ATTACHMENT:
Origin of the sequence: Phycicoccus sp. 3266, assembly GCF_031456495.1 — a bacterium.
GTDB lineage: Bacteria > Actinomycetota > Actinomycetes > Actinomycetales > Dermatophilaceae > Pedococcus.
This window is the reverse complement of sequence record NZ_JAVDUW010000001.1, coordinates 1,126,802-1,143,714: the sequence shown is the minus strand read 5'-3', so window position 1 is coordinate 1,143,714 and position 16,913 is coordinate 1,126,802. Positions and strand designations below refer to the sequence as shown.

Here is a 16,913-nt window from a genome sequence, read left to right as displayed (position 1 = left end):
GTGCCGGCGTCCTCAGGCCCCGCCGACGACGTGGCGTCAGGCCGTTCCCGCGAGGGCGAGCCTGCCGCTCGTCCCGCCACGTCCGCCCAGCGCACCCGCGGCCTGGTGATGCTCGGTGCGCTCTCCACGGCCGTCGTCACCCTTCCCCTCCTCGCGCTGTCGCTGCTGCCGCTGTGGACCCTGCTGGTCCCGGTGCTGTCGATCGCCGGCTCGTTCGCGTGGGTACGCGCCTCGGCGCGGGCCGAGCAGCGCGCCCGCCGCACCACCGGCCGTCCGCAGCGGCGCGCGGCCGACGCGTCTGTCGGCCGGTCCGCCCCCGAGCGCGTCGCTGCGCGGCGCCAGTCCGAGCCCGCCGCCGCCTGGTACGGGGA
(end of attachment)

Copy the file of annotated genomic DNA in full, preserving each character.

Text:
Origin of the sequence: Phycicoccus sp. 3266, assembly GCF_031456495.1 — a bacterium.
GTDB lineage: Bacteria > Actinomycetota > Actinomycetes > Actinomycetales > Dermatophilaceae > Pedococcus.
This window is the reverse complement of sequence record NZ_JAVDUW010000001.1, coordinates 1,126,802-1,143,714: the sequence shown is the minus strand read 5'-3', so window position 1 is coordinate 1,143,714 and position 16,913 is coordinate 1,126,802. Positions and strand designations below refer to the sequence as shown.

Here is a 16,913-nt window from a genome sequence, read left to right as displayed (position 1 = left end):
GTGCCGGCGTCCTCAGGCCCCGCCGACGACGTGGCGTCAGGCCGTTCCCGCGAGGGCGAGCCTGCCGCTCGTCCCGCCACGTCCGCCCAGCGCACCCGCGGCCTGGTGATGCTCGGTGCGCTCTCCACGGCCGTCGTCACCCTTCCCCTCCTCGCGCTGTCGCTGCTGCCGCTGTGGACCCTGCTGGTCCCGGTGCTGTCGATCGCCGGCTCGTTCGCGTGGGTACGCGCCTCGGCGCGGGCCGAGCAGCGCGCCCGCCGCACCACCGGCCGTCCGCAGCGGCGCGCGGCCGACGCGTCTGTCGGCCGGTCCGCCCCCGAGCGCGTCGCTGCGCGGCGCCAGTCCGAGCCCGCCGCCGCCTGGTACGGGGA